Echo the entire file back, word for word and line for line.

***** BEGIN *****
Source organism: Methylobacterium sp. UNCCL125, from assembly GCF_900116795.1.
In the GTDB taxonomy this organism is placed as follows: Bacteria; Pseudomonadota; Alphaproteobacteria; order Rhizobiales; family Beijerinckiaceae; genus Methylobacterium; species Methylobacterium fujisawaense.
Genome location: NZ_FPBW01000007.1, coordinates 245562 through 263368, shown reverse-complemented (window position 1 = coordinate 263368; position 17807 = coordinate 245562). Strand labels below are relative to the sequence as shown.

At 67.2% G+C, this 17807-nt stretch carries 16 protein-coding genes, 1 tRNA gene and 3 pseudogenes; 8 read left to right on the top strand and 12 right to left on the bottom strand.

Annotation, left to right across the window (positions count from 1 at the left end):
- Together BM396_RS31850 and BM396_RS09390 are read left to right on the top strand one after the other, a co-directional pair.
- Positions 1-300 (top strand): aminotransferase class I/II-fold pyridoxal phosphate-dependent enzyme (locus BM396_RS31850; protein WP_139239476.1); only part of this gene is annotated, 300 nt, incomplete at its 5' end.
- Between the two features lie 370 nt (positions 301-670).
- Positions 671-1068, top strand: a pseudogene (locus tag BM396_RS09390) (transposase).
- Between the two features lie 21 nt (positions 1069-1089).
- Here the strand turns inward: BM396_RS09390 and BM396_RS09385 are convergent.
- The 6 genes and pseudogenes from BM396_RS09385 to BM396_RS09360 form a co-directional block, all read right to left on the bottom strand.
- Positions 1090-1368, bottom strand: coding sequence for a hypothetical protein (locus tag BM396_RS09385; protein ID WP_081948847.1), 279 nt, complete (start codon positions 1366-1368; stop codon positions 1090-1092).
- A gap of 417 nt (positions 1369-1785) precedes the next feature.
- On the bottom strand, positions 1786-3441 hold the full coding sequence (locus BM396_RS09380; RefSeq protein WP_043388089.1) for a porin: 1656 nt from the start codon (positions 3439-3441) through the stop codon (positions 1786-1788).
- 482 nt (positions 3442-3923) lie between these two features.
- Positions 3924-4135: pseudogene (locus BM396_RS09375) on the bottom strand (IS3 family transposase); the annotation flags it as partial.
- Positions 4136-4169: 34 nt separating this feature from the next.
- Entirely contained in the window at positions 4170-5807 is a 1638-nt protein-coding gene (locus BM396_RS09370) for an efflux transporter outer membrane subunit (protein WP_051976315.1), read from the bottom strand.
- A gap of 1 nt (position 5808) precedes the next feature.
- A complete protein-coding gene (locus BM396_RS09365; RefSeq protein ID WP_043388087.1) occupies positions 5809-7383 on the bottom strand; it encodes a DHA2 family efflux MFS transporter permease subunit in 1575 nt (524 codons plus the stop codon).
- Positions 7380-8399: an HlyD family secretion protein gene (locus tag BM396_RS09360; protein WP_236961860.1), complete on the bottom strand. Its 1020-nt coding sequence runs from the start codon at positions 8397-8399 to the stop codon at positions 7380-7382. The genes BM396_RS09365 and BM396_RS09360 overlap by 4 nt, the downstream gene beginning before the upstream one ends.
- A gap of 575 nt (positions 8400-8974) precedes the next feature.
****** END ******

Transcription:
Source organism: Methylobacterium sp. UNCCL125, from assembly GCF_900116795.1.
In the GTDB taxonomy this organism is placed as follows: Bacteria; Pseudomonadota; Alphaproteobacteria; order Rhizobiales; family Beijerinckiaceae; genus Methylobacterium; species Methylobacterium fujisawaense.
Genome location: NZ_FPBW01000007.1, coordinates 245562 through 263368, shown reverse-complemented (window position 1 = coordinate 263368; position 17807 = coordinate 245562). Strand labels below are relative to the sequence as shown.

At 67.2% G+C, this 17807-nt stretch carries 16 protein-coding genes, 1 tRNA gene and 3 pseudogenes; 8 read left to right on the top strand and 12 right to left on the bottom strand.

Annotation, left to right across the window (positions count from 1 at the left end):
- Together BM396_RS31850 and BM396_RS09390 are read left to right on the top strand one after the other, a co-directional pair.
- Positions 1-300 (top strand): aminotransferase class I/II-fold pyridoxal phosphate-dependent enzyme (locus BM396_RS31850; protein WP_139239476.1); only part of this gene is annotated, 300 nt, incomplete at its 5' end.
- Between the two features lie 370 nt (positions 301-670).
- Positions 671-1068, top strand: a pseudogene (locus tag BM396_RS09390) (transposase).
- Between the two features lie 21 nt (positions 1069-1089).
- Here the strand turns inward: BM396_RS09390 and BM396_RS09385 are convergent.
- The 6 genes and pseudogenes from BM396_RS09385 to BM396_RS09360 form a co-directional block, all read right to left on the bottom strand.
- Positions 1090-1368, bottom strand: coding sequence for a hypothetical protein (locus tag BM396_RS09385; protein ID WP_081948847.1), 279 nt, complete (start codon positions 1366-1368; stop codon positions 1090-1092).
- A gap of 417 nt (positions 1369-1785) precedes the next feature.
- On the bottom strand, positions 1786-3441 hold the full coding sequence (locus BM396_RS09380; RefSeq protein WP_043388089.1) for a porin: 1656 nt from the start codon (positions 3439-3441) through the stop codon (positions 1786-1788).
- 482 nt (positions 3442-3923) lie between these two features.
- Positions 3924-4135: pseudogene (locus BM396_RS09375) on the bottom strand (IS3 family transposase); the annotation flags it as partial.
- Positions 4136-4169: 34 nt separating this feature from the next.
- Entirely contained in the window at positions 4170-5807 is a 1638-nt protein-coding gene (locus BM396_RS09370) for an efflux transporter outer membrane subunit (protein WP_051976315.1), read from the bottom strand.
- A gap of 1 nt (position 5808) precedes the next feature.
- A complete protein-coding gene (locus BM396_RS09365; RefSeq protein ID WP_043388087.1) occupies positions 5809-7383 on the bottom strand; it encodes a DHA2 family efflux MFS transporter permease subunit in 1575 nt (524 codons plus the stop codon).
- Positions 7380-8399: an HlyD family secretion protein gene (locus tag BM396_RS09360; protein WP_236961860.1), complete on the bottom strand. Its 1020-nt coding sequence runs from the start codon at positions 8397-8399 to the stop codon at positions 7380-7382. The genes BM396_RS09365 and BM396_RS09360 overlap by 4 nt, the downstream gene beginning before the upstream one ends.
- A gap of 575 nt (positions 8400-8974) precedes the next feature.